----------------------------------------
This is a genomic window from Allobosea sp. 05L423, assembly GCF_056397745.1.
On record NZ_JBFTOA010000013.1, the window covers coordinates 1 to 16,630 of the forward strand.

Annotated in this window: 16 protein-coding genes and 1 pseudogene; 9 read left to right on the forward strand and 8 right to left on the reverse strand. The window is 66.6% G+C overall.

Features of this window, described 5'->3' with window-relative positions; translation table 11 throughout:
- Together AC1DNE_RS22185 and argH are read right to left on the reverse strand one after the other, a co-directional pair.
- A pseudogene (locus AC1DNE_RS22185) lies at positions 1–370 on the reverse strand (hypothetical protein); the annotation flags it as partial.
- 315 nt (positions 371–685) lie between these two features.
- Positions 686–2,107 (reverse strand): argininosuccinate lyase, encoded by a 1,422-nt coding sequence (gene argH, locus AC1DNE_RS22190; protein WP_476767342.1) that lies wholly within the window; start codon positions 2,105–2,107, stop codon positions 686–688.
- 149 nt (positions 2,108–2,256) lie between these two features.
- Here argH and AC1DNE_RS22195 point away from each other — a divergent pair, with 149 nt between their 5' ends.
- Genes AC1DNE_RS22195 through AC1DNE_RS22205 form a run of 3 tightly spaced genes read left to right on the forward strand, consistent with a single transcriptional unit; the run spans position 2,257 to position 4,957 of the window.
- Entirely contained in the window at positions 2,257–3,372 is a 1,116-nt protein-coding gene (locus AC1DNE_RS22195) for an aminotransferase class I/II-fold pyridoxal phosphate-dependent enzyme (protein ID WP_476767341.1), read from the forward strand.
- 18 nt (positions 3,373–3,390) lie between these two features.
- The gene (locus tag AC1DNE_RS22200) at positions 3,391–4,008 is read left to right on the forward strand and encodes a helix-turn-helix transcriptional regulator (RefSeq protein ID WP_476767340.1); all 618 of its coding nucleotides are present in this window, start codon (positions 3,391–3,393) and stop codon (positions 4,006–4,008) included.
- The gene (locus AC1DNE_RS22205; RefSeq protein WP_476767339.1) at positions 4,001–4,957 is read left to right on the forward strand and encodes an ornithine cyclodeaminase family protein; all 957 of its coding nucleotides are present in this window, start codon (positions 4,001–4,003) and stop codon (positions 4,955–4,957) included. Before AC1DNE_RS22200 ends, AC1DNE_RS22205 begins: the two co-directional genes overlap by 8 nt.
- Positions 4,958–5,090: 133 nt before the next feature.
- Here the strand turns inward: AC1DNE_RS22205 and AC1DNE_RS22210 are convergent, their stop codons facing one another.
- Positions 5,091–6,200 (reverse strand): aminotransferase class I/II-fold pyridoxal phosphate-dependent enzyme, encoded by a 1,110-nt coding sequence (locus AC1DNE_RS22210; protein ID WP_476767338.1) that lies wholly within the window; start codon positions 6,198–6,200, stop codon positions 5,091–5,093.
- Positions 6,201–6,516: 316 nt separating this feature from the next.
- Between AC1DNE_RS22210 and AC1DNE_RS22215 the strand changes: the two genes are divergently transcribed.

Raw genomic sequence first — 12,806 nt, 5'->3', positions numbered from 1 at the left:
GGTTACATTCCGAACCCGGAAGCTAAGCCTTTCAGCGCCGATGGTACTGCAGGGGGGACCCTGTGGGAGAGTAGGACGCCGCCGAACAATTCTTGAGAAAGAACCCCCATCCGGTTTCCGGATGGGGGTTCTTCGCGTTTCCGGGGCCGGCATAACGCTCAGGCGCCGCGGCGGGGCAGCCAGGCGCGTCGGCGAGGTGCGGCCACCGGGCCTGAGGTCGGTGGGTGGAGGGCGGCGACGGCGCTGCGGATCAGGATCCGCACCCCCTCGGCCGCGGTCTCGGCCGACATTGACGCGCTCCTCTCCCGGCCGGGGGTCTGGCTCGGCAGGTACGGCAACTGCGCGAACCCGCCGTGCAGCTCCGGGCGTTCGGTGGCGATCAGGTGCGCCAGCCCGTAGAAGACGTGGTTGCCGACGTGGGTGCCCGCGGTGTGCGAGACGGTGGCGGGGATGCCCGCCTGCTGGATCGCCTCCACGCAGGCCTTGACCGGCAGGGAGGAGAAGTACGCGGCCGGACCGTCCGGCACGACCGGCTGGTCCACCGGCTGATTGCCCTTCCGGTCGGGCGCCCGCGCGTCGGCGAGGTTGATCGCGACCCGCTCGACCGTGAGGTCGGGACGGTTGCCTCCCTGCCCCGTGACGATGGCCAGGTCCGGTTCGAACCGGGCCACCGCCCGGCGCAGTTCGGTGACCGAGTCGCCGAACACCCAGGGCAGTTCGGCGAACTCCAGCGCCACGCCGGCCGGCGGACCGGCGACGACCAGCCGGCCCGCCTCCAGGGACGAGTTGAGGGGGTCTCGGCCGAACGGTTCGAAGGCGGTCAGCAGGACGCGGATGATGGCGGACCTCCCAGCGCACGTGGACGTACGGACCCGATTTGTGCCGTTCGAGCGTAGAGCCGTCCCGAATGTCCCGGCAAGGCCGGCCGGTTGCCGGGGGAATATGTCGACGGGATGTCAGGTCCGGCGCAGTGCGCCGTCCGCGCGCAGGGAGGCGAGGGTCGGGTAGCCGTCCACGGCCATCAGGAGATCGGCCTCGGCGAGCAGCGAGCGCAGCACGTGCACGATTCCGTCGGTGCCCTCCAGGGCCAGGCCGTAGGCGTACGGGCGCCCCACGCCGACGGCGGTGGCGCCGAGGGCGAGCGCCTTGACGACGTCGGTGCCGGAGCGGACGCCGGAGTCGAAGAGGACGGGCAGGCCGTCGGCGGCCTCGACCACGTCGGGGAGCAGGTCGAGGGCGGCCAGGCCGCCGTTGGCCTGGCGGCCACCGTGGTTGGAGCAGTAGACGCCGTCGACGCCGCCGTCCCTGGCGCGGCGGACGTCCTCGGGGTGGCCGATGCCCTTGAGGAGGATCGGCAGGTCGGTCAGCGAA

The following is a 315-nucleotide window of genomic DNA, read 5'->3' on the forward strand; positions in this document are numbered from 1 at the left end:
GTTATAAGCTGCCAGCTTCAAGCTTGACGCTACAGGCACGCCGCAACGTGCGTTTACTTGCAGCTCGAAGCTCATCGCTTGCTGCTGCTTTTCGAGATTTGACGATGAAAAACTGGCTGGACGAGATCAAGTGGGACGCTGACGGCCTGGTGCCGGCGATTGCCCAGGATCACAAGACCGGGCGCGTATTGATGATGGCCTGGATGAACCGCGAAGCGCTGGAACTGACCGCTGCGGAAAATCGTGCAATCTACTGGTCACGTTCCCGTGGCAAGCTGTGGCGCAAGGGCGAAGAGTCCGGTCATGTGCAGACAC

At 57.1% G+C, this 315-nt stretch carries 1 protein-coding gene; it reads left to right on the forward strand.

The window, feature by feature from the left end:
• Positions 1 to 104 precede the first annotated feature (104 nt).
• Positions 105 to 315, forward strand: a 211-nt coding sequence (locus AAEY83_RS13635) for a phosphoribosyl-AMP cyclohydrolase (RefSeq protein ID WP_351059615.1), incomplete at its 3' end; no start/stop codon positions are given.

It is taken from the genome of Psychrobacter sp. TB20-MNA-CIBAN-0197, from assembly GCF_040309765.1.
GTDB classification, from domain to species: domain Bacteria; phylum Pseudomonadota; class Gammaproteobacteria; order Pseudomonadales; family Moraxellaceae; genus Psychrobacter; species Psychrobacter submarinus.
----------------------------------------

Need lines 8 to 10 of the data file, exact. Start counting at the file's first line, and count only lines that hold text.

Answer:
- Positions 686–2,107 (reverse strand): argininosuccinate lyase, encoded by a 1,422-nt coding sequence (gene argH, locus AC1DNE_RS22190; protein WP_476767342.1) that lies wholly within the window; start codon positions 2,105–2,107, stop codon positions 686–688.
- 149 nt (positions 2,108–2,256) lie between these two features.
- Here argH and AC1DNE_RS22195 point away from each other — a divergent pair, with 149 nt between their 5' ends.